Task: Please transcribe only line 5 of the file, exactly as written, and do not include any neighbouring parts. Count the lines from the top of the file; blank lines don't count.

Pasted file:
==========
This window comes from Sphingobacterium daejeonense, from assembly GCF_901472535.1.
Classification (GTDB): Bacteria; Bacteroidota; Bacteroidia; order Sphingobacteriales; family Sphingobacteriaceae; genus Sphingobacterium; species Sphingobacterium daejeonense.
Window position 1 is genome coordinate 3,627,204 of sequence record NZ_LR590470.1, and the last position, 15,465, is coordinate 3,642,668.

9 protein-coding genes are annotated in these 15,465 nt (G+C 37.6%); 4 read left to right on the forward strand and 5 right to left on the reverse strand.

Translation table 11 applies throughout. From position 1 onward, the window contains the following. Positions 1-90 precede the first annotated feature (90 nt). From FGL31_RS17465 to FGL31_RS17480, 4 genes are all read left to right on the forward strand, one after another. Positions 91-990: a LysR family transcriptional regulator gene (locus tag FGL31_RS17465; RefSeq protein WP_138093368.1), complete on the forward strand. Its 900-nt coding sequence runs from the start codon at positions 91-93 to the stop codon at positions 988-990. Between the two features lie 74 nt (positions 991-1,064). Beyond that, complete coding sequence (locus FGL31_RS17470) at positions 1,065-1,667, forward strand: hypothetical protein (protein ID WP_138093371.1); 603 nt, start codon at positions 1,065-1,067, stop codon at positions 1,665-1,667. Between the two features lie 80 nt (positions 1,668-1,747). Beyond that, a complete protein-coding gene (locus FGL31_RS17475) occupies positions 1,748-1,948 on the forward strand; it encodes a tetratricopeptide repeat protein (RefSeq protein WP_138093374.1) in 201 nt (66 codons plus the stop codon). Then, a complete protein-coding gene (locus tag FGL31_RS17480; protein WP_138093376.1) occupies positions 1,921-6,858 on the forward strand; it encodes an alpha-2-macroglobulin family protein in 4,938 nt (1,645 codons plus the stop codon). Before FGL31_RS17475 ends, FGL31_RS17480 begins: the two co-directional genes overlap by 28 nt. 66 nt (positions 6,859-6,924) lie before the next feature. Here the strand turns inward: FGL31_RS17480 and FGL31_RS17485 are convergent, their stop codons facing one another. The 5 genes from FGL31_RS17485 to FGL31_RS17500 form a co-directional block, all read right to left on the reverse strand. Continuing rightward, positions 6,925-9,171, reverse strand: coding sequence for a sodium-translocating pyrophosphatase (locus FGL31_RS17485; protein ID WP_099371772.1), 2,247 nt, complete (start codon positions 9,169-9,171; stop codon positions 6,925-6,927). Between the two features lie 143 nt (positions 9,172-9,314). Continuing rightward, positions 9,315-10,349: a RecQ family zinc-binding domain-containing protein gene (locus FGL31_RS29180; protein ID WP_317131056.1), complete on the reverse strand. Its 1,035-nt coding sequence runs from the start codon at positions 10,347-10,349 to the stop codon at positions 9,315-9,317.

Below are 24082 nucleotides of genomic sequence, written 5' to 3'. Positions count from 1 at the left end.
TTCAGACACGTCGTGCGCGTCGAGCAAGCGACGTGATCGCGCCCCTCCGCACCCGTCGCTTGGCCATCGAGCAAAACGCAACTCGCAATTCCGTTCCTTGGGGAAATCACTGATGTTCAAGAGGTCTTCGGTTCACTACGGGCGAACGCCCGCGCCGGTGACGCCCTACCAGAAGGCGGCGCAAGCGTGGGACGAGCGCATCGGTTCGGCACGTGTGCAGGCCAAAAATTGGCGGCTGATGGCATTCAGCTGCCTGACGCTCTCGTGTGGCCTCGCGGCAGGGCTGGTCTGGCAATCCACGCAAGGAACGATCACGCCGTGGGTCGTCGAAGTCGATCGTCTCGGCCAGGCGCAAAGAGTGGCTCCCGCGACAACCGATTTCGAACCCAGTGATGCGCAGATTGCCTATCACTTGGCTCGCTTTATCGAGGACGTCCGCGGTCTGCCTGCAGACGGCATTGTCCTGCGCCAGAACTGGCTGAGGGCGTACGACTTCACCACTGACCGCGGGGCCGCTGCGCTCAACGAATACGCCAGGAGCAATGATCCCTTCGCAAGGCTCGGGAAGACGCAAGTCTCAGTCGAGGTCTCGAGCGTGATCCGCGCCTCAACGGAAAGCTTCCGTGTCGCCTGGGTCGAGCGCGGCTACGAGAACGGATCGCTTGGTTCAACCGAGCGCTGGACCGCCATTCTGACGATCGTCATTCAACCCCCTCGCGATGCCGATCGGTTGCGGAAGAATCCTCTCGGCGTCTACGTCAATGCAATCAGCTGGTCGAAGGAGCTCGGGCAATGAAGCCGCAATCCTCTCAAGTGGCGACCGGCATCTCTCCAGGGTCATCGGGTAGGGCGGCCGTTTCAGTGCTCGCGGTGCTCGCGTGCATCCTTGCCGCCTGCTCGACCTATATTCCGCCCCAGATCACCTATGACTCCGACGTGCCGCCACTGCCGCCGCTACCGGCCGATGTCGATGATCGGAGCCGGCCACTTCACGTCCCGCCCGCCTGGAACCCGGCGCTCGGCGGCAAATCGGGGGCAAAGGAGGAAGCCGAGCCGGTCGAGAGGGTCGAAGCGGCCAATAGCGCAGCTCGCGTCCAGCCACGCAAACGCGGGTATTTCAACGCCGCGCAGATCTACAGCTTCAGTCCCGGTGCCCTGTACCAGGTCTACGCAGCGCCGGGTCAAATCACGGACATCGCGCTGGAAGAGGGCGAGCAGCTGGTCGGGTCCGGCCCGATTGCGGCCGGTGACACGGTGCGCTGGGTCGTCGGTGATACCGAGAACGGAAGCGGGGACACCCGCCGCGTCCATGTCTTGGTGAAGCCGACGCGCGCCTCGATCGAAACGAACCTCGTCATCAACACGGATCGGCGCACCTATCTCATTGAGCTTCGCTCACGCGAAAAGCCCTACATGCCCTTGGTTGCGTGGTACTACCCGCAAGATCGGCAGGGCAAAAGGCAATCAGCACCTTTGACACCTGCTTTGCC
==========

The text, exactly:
Translation table 11 applies throughout. From position 1 onward, the window contains the following. Positions 1-90 precede the first annotated feature (90 nt). From FGL31_RS17465 to FGL31_RS17480, 4 genes are all read left to right on the forward strand, one after another. Positions 91-990: a LysR family transcriptional regulator gene (locus tag FGL31_RS17465; RefSeq protein WP_138093368.1), complete on the forward strand. Its 900-nt coding sequence runs from the start codon at positions 91-93 to the stop codon at positions 988-990. Between the two features lie 74 nt (positions 991-1,064). Beyond that, complete coding sequence (locus FGL31_RS17470) at positions 1,065-1,667, forward strand: hypothetical protein (protein ID WP_138093371.1); 603 nt, start codon at positions 1,065-1,067, stop codon at positions 1,665-1,667. Between the two features lie 80 nt (positions 1,668-1,747). Beyond that, a complete protein-coding gene (locus FGL31_RS17475) occupies positions 1,748-1,948 on the forward strand; it encodes a tetratricopeptide repeat protein (RefSeq protein WP_138093374.1) in 201 nt (66 codons plus the stop codon). Then, a complete protein-coding gene (locus tag FGL31_RS17480; protein WP_138093376.1) occupies positions 1,921-6,858 on the forward strand; it encodes an alpha-2-macroglobulin family protein in 4,938 nt (1,645 codons plus the stop codon). Before FGL31_RS17475 ends, FGL31_RS17480 begins: the two co-directional genes overlap by 28 nt. 66 nt (positions 6,859-6,924) lie before the next feature. Here the strand turns inward: FGL31_RS17480 and FGL31_RS17485 are convergent, their stop codons facing one another. The 5 genes from FGL31_RS17485 to FGL31_RS17500 form a co-directional block, all read right to left on the reverse strand. Continuing rightward, positions 6,925-9,171, reverse strand: coding sequence for a sodium-translocating pyrophosphatase (locus FGL31_RS17485; protein ID WP_099371772.1), 2,247 nt, complete (start codon positions 9,169-9,171; stop codon positions 6,925-6,927). Between the two features lie 143 nt (positions 9,172-9,314). Continuing rightward, positions 9,315-10,349: a RecQ family zinc-binding domain-containing protein gene (locus FGL31_RS29180; protein ID WP_317131056.1), complete on the reverse strand. Its 1,035-nt coding sequence runs from the start codon at positions 10,347-10,349 to the stop codon at positions 9,315-9,317.